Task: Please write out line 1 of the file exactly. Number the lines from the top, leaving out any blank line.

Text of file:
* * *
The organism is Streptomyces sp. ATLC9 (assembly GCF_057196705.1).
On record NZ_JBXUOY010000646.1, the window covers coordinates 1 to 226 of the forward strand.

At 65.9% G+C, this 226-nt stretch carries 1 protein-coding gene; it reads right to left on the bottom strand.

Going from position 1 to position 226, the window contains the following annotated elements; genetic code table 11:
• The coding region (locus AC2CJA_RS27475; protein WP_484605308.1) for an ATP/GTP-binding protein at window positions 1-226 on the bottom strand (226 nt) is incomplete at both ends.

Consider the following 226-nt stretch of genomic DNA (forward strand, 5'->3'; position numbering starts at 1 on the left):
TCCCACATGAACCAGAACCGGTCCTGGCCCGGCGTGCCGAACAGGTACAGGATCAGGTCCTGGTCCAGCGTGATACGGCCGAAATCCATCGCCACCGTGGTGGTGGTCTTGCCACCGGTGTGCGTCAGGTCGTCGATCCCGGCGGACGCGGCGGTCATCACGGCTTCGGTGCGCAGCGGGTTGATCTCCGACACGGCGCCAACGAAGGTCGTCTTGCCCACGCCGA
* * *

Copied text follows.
The organism is Streptomyces sp. ATLC9 (assembly GCF_057196705.1).